Introduction: Nathalie Leleu (Conservation Attaché, Mnam-Cci, Centre Pompidou)
10h Generating and administrating digital heritage
1/ Museums are seeing their tangible cultural heritage evaporate (so to speak) into the digital realm. A growing number of works are using digital content, and holding-digitising campaigns are filling museums' online shop shelves. The question is whether scanning is a viable preservation option as long as host media are arguably unstable and unreliable.
Speakers: Pierre-Yves Desaive, Scientific Attaché, Musées Royaux de Belgique, Brussels with Karine Lasaracina, Scientific Attachée, Musées royaux de Belgique.
2/ Museum space as we knew it has stretched beyond halls and reserves to encompass the virtual realm of cyberspace. Collection management tools have gone digital and new document and management systems are running museums' virtual platforms. “E-curators” are new, up and coming museum experts. The question is what exactly they should do and how they should do it.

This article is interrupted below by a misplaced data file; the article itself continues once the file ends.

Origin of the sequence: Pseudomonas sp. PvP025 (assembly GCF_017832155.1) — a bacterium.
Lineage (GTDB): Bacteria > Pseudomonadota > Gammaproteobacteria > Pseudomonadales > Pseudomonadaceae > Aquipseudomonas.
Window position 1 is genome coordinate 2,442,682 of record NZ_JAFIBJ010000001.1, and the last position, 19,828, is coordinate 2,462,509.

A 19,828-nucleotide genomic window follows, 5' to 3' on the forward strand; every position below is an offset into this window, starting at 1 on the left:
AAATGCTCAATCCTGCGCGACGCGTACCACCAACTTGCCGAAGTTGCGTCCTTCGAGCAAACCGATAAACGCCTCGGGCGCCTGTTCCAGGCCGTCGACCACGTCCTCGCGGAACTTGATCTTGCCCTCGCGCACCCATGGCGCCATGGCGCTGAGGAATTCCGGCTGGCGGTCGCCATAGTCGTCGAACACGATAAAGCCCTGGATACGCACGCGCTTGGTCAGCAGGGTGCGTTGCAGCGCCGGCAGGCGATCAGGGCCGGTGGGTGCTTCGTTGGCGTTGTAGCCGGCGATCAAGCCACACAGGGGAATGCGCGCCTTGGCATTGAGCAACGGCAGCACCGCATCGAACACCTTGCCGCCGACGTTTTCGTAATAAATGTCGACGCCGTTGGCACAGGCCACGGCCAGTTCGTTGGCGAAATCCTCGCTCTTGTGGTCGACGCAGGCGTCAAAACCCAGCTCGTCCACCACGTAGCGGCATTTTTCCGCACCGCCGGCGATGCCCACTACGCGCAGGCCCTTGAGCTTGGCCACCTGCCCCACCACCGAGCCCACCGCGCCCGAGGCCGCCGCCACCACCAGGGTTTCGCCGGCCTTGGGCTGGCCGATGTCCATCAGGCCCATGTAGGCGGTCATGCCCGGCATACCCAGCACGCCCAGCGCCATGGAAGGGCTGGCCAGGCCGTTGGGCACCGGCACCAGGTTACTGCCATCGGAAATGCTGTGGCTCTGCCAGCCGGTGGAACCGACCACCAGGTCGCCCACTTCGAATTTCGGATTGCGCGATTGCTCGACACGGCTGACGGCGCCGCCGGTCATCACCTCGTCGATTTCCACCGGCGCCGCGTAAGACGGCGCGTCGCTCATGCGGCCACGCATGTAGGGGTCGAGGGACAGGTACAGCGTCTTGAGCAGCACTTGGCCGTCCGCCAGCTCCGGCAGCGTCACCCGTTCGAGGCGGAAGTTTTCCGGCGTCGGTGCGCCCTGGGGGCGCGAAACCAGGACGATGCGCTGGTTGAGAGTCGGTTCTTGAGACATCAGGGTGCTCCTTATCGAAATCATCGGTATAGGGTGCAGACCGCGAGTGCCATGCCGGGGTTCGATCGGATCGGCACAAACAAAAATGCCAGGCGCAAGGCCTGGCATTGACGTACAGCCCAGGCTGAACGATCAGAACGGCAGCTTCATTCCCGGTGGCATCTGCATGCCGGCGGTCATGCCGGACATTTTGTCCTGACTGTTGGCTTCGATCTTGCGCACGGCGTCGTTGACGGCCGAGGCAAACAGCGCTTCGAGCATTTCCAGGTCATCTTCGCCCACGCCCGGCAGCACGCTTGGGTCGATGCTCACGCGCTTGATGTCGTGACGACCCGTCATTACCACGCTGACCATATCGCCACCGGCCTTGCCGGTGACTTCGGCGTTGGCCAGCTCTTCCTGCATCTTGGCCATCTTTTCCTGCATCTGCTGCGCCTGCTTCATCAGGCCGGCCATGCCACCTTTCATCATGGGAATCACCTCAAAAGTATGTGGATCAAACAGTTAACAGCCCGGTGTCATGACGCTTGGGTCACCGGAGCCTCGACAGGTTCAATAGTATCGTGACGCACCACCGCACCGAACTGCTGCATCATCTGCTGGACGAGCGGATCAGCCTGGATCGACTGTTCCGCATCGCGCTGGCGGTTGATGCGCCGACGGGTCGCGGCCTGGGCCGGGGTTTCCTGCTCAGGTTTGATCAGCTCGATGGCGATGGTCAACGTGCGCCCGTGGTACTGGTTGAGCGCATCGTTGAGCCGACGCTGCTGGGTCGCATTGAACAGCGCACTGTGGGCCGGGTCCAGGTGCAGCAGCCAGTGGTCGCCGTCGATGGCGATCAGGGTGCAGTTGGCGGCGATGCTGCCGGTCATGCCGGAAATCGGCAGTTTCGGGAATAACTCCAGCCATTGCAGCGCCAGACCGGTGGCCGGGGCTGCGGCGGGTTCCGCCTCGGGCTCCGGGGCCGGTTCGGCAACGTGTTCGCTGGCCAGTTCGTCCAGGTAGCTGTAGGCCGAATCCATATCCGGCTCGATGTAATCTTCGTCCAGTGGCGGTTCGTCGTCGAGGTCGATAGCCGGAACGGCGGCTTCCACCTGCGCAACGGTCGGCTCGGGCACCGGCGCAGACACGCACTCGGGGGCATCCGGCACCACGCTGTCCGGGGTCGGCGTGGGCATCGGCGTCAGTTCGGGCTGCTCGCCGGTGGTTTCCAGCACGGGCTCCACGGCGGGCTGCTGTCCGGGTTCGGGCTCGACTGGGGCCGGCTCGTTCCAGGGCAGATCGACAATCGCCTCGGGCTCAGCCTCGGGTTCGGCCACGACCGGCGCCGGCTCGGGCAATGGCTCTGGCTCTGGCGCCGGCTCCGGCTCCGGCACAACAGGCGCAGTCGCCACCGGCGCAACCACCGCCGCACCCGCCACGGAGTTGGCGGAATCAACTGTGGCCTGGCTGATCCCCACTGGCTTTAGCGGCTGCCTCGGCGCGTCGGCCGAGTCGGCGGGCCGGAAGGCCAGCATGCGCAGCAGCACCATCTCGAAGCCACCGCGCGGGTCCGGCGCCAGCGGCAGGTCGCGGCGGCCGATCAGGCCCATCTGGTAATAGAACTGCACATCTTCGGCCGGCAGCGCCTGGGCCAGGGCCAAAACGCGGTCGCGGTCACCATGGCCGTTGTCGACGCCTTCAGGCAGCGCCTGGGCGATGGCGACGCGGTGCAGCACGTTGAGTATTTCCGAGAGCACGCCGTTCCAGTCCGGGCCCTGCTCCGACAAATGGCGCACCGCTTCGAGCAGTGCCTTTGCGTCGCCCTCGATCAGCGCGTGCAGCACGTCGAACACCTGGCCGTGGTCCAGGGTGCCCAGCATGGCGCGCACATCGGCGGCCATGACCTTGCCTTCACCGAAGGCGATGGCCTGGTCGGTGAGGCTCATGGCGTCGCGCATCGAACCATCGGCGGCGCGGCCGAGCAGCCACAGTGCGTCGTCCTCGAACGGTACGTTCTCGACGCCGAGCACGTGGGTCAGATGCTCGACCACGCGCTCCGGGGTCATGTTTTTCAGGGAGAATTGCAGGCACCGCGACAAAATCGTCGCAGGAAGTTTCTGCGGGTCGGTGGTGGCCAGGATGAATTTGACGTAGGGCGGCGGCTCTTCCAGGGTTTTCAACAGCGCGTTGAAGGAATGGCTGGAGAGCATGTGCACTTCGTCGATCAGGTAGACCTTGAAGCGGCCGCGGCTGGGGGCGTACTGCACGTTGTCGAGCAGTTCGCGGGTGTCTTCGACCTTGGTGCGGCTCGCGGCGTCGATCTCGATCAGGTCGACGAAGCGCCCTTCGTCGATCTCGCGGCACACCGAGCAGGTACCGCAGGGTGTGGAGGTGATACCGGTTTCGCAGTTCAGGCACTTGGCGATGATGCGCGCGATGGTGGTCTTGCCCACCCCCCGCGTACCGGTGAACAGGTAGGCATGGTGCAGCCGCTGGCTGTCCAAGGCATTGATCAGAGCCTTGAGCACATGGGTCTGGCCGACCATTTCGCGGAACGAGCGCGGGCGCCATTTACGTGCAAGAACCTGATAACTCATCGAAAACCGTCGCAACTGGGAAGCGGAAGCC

Speaker: Peter Weibel, director of the ZKM, Karlsruhe; John Stack, Director, Tate Online, London.
3/ Round table: digital resources as a means of preservation and/or circulation. Moderator: Nathalie Leleu, Conservation Attaché, Mnam / Cci, Centre Pompidou.
With: Pierre-Yves Desaive, Scientific Attaché, Musées Royaux de Belgique, Brussels; Peter Weibel, Director, ZKM, Karlsruhe; John Stack, Director, Tate Online, London; Daniel Teruggi, Director, Musical Research Group, Institut National de l'Audiovisuel; Marie Cornu, Director, Centre d'Etudes sur la Coopération Juridique Internationale.